By Megan Hansen/Around&About editor
Brockton family housing resident Robert D’Angelo has wanted a say in what goes on in the Residence Life Council and the university community as a whole since he moved from Brockton efficiency apartments to Brockton family housing last semester. D’Angelo was elected to represent Brockton efficiency apartments in RLC, and when he was given the opportunity to move to Brockton family housing he couldn’t pass it up. He didn’t know his move would cost him his spot as an RLC representative.
“I wanted to give the residents of Brockton family housing a voice,” D’Angelo said.
D’Angelo couldn’t represent Brockton family housing because Brockton family housing was not written into RLC’s bylaws. He then wrote a resolution to try to get family housing included in RLC’s bylaws and to get a representative on the council.
D’Angelo said the proposed resolution to make Brockton family housing a part of RLC was a means to get Brockton family housing recognized.
D’Angelo wants Brockton family housing to receive the benefits other on-campus students receives.
“We pay year-round and don’t get any of the benefits,” D’Angelo said.
Despite D’Angelo’s efforts, RLC decided not to pass the resolution.
“The council decided they didn’t want Brockton family housing included,” said C.E. Huffman, vice president of residence life, who leads RLC meetings.
Brockton family housing is not part of the Office of Housing like residence halls and Brockton efficiency apartments. Brockton family housing is part of Facility Services.
“Facility Services is the middle man. We go to them to pay rent and sign papers,” D’Angelo said. “They make sure the place is acceptable and don’t do anything else.”
Brockton family housing has been a part of Facility Services for “many many years” said Kenna Middleton, director of housing.
“I have been in housing for over 10 years, and it’s been like that since I’ve been here,” she said.
The Office of Housing gives RLC $1.75 for every person who lives in the residence halls and Brockton efficiency apartments, but not for those living in Brockton family housing. The money RLC receives from the Office of Housing goes to fund programs and hall councils, Huffman said.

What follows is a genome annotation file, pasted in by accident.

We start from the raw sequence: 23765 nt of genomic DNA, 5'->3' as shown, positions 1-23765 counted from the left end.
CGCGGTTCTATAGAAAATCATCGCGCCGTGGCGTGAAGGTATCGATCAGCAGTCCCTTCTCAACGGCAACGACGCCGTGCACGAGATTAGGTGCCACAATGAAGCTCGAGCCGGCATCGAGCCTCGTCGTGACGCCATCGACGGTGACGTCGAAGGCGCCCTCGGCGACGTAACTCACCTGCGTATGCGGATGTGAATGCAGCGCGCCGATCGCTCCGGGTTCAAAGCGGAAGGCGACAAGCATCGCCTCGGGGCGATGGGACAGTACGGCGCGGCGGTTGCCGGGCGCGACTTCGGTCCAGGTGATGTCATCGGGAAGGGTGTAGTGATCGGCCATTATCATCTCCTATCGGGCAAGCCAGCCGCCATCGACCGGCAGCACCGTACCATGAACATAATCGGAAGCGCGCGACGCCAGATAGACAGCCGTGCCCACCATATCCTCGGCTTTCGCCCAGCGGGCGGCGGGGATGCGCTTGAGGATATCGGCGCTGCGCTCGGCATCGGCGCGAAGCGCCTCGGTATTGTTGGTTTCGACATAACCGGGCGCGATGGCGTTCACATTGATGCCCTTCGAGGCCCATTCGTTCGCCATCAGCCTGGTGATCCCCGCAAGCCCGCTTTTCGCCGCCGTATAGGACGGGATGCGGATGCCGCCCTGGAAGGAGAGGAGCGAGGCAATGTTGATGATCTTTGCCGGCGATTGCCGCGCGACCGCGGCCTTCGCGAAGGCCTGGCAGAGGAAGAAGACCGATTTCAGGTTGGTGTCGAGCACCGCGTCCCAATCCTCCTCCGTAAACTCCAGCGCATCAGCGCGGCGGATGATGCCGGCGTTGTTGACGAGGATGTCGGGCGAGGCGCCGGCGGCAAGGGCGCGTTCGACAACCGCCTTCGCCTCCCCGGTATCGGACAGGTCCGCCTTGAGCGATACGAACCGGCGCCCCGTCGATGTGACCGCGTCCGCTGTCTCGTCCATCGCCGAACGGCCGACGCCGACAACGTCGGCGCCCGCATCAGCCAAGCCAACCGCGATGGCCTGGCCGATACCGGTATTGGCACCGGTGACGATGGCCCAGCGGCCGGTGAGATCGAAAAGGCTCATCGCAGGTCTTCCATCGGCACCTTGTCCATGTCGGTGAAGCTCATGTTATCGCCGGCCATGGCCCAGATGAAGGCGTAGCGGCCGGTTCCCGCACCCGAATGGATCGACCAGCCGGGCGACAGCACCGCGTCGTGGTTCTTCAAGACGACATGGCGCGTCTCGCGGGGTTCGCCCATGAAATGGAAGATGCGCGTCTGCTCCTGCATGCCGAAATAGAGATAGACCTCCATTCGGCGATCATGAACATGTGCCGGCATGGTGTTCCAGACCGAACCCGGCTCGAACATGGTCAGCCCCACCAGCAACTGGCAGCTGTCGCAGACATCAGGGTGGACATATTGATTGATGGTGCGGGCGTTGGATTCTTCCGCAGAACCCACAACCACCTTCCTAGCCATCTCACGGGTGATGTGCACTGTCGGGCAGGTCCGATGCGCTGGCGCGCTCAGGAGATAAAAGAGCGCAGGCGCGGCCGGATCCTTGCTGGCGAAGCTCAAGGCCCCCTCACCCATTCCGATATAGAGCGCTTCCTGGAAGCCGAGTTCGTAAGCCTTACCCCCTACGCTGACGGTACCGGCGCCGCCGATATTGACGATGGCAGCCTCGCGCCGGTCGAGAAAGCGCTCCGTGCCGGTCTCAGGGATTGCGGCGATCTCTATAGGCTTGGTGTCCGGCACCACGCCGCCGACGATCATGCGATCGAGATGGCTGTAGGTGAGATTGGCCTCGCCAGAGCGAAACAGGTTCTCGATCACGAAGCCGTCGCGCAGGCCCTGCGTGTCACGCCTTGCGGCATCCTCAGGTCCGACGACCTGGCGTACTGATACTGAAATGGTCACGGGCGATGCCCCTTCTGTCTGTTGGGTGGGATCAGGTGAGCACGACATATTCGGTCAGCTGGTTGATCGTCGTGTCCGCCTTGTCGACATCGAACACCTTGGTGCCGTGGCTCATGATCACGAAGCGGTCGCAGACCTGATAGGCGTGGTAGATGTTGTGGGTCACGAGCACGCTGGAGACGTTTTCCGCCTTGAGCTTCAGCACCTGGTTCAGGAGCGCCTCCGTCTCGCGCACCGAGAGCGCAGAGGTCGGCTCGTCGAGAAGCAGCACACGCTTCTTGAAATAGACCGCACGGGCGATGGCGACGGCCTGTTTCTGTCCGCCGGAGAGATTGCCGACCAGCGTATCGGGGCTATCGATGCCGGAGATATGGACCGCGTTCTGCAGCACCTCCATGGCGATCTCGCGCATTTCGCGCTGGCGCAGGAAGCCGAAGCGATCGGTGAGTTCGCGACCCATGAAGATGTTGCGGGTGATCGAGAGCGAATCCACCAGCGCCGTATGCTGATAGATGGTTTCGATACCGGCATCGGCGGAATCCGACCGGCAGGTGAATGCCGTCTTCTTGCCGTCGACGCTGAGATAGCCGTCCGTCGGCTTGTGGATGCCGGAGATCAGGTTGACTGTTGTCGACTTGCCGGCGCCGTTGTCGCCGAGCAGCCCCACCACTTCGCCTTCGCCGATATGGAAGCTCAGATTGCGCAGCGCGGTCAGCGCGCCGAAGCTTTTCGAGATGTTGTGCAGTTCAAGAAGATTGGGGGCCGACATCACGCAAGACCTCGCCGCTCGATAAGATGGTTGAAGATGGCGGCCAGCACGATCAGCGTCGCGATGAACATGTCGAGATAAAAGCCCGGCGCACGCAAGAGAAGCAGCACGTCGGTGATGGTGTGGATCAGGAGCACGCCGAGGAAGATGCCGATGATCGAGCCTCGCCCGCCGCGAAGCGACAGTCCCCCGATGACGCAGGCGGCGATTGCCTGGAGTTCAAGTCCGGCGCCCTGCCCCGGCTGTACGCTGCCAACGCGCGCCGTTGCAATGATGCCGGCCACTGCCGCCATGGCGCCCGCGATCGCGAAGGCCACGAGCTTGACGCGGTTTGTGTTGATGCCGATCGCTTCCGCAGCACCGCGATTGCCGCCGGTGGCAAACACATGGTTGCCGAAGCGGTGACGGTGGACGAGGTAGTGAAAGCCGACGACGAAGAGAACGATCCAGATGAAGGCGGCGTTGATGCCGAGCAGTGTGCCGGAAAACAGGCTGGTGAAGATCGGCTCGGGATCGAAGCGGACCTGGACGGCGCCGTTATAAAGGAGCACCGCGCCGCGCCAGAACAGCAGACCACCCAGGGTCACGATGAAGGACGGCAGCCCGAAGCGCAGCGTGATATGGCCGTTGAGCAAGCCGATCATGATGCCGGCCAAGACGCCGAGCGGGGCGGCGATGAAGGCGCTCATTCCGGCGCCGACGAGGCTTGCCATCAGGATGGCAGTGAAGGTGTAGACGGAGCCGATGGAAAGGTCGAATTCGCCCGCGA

“RLC does not get any money for the people that live in Brockton family housing,” Huffman said.
Chris Thomason is the resident assistant representative on RLC. Thomason voted against the resolution to make Brockton family housing part of RLC.
“I felt there is truly not an interest,” Thomason said. “Since Brockton family housing does not pay a fee, they would get programs for nothing.”
Thomason also believes the residents of Brockton family housing have different needs and concerns.
“They have families,” Thomason said.
Samantha Sapp is a Case Hall representative on RLC. She also voted against the resolution.
“Since they don’t pay a fee, it wouldn’t be fair,” Sapp said. “I think they need to be represented but not in the constitution.”
Sapp believes there is little interest from Brockton family housing residents.
“I feel (RLC is) making uninformed decisions,” Huffman said. “They made the assumption that Robert D’Angelo was the only one that wanted to be a part of RLC.”
“The resolution was put on the floor without any notification of anyone involved,” D’Angelo said.
Huffman believes there is a need for Brockton family housing to be represented.
“It saddened me because we are pushing people out,” Huffman said. “I sort of disagree with this, but I don’t get a vote.”
Huffman does not vote on matters before RLC. Since he is the body’s vice president, he only votes in case of a tie.
“Brockton family housing needs some sort of representation, but RLC might not be the place,” Middleton said.
Middleton thinks the programmatic needs of Brockton family housing need to be researched.
“They have different needs,” Middleton said.
RLC represents over 5,000 undergraduate students, mainly traditional, who are under the age of 21, Middleton said. RLC gears their programs to the traditional residence hall student.
This doesn’t mean RLC and Brockton family housing could not work together, Middleton said.
“Their focus may not be the same,” Middleton said. “Maybe we can go back to the drawing board for Brockton family housing.”
Since RLC voted not to include Brockton family housing in the council, D’Angelo is looking at other efforts to improve Brockton family housing.
“After reviewing everything it would be more advantageous for Brockton family housing to start our own committee,” D’Angelo said.
D’Angelo believes it shouldn’t be the students’ responsibility to try to get Brockton family housing represented in RLC.
“It should start with the administration,” D’Angelo said.
Eastern needs to look at what will benefit the residents of Brockton family housing and develop programs that will benefit Brockton family housing and help enhance retention, D’Angelo said.
“Academicwise we don’t get anything that other on-campus students get,” D’Angelo said.
Huffman is hoping to set up a residence life fee for all students living on campus.
“This would direct money from Brockton family housing,” Huffman said. “It will bring money in Brockton family housing.”
D’Angelo is trying to set up an open forum with Brockton family housing residents and university administrations.
“The university administration needs to be more pro-active with what will be good for Brockton family housing,” D’Angelo said.
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